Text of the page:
If you for example use the GDP per capita you don’t quite get an accurate overview of the standards as factors such as living costs and pricing varies between the countries. By eliminating the price differences in two countries and compare the raw price differences we get a clear overview of a country’s living standard. Looking at the data in table 1 (See appendix C), we can see that the difference of GDP per capita between Sweden and UK is about ~8500 units, however, by comparing the GDP per capita based on PPP per capita we discover a much smaller difference (~1000 units. This suggest that the actual living standard of these two countries are quite similar, something that does not show when comparing GDP per capita which is why using PPP is a better method than using GDP per capita when measuring welfare as it takes into account differences in prices and purchasing power. (International Monetary Fund, 2009) By developing root unit tests that account for both structural change and maintaining a long-run mean or trends Papell and Prodan (2006) argues that there is additional evidence that PPP is valid in the long run.
However data shows that there can be substantial and long periods of time with deviation from PPP exchange rate for either the relative or the absolute versions. (Pakko and Pollard, 2003) We can describe these variations with a few main explanations, starting off with the assumptions we had to make while explaining the law of one price: taxes, tariffs and transportations costs, but also adding a few points such as differentiated goods, pricing to market and non-traded goods. Marrewijk et al , 2006), (Pakko and Pollard, 2003), (Moffat, 2010) One simple reason why the law of one price and PPP fails is that exchange rates are influenced by many other different factors than just pricing. The existence of trade barriers and costs is one. Any variable that will increase the price in another country such as shipping costs or taxes will neglect the arbitrage opportunity and affect the exchange rates related to the PPP theory.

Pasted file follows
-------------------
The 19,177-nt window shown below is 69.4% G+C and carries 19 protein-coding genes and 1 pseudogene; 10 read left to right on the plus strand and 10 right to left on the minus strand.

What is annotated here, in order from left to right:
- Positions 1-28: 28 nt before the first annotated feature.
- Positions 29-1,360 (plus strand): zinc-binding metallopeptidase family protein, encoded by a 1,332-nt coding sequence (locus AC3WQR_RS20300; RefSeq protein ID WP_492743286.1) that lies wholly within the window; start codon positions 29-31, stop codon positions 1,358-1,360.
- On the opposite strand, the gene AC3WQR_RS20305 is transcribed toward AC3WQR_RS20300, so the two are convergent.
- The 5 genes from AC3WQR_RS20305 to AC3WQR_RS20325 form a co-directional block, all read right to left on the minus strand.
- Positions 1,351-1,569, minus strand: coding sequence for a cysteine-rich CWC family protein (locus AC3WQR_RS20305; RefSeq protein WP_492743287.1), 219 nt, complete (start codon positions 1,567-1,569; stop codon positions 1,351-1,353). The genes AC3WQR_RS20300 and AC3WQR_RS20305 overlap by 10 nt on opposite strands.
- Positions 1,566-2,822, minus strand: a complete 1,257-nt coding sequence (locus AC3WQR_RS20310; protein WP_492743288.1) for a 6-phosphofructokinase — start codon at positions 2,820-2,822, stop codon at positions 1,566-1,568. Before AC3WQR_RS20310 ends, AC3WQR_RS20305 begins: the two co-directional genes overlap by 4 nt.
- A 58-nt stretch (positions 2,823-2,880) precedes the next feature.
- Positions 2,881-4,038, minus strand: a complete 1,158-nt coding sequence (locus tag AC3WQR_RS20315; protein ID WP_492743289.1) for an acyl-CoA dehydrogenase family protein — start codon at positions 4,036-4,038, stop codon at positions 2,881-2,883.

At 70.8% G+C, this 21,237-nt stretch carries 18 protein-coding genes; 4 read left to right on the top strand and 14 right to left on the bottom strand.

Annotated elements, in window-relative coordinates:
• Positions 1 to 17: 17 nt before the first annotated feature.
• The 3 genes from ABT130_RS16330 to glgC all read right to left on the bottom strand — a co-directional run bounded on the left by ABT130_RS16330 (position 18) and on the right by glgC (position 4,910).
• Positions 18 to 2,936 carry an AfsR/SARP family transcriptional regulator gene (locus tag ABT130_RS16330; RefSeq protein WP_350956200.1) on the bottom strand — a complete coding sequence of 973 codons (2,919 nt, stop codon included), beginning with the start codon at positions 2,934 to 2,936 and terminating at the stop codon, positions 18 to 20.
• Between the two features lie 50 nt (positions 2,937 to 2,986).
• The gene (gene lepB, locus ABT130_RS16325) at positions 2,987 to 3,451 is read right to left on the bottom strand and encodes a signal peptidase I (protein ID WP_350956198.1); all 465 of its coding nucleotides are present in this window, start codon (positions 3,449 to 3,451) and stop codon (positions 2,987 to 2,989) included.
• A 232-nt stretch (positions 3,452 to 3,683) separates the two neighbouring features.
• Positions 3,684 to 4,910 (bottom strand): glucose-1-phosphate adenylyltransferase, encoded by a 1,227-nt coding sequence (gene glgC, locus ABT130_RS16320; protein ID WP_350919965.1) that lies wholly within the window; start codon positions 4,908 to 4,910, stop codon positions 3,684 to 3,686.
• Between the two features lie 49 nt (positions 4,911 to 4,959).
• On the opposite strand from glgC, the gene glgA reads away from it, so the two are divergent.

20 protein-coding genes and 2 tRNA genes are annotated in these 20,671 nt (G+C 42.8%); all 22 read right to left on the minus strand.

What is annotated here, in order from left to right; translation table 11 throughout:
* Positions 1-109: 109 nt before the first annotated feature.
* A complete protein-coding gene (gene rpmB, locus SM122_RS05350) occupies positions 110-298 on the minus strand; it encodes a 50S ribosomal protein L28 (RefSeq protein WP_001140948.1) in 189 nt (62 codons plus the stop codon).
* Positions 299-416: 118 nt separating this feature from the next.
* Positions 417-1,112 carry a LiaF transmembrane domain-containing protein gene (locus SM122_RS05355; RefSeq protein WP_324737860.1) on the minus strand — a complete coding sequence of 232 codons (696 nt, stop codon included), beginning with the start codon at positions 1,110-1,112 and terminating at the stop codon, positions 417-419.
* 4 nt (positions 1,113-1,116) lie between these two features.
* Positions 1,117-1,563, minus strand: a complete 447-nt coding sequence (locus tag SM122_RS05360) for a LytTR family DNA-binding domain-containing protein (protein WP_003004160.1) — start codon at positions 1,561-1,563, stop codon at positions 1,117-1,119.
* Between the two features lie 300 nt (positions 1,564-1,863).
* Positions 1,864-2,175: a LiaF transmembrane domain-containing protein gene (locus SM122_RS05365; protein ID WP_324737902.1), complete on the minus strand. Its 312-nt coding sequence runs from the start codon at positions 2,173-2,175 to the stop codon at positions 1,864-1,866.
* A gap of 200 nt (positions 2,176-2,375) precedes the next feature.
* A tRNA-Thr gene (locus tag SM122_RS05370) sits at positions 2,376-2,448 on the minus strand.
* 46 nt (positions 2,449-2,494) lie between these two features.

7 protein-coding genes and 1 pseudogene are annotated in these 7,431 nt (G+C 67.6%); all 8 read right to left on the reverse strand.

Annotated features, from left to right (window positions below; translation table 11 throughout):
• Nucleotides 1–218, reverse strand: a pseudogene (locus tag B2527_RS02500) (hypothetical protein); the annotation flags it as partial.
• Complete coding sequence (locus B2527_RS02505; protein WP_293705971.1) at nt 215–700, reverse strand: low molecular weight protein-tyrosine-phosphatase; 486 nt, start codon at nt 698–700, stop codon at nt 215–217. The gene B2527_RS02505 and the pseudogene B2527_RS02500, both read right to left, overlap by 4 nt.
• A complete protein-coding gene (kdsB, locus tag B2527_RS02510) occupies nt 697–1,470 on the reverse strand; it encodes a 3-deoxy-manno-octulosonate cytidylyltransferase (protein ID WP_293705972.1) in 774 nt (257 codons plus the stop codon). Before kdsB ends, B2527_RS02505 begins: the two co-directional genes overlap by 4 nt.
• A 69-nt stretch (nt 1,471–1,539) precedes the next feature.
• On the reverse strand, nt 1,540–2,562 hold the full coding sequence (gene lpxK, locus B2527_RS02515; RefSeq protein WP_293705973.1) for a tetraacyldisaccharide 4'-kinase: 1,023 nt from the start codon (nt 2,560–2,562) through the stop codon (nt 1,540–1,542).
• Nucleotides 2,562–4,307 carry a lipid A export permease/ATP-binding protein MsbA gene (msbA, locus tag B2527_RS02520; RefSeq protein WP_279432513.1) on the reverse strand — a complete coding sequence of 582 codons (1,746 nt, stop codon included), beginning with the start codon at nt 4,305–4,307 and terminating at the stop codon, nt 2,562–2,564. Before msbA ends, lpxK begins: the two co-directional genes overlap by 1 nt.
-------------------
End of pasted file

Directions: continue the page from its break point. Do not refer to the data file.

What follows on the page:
Other important factors to consider are that when explaining the law of one price we use a basket of identical goods, in real life however, very few goods are the same and people in different countries consume different goods. Also, some goods cannot be traded across borders; real estate, haircuts and carwashes are examples of these, also called non-tradable goods. While a piece of property can be traded, its location cannot be changed, thus, prices of property can vary widely between different locations and we can expect this to account for deviations from PPP. When calculating the PPP we also require the markets to be perfectly competitive.
If a market is not perfectly competitive some firms may have more control than others and may use this as an opportunity for price discrimination and regulate the price for an identical good differently depending on the customer (Economist, 2010b) which will also cause the PPP to deviate from its expected value. As we can see by this, the purchasing power parity is a useful theory to use for measuring a country’s expected currency and living standard in the long run as it consider factors that are left out when using data such as GDP per capita or CPI, this way you get a much better perspective of the actual values.
The theory has been excessively tested in empirical studies with mixed results ( Mac Donald, 1993), (Abuaf, N and Jorion, P, 1990), (Papell and Prodan, 2006), (Patel, 1990). Studies show that in the short-term there can be substantial deviations from the expected PPP and exchange rates related to the previously discussed factors, which makes it limited for predicting exchange rates in the near future. However, this argument illustrates that this theory holds true in the long run when calculating currencies and long term equilibrium.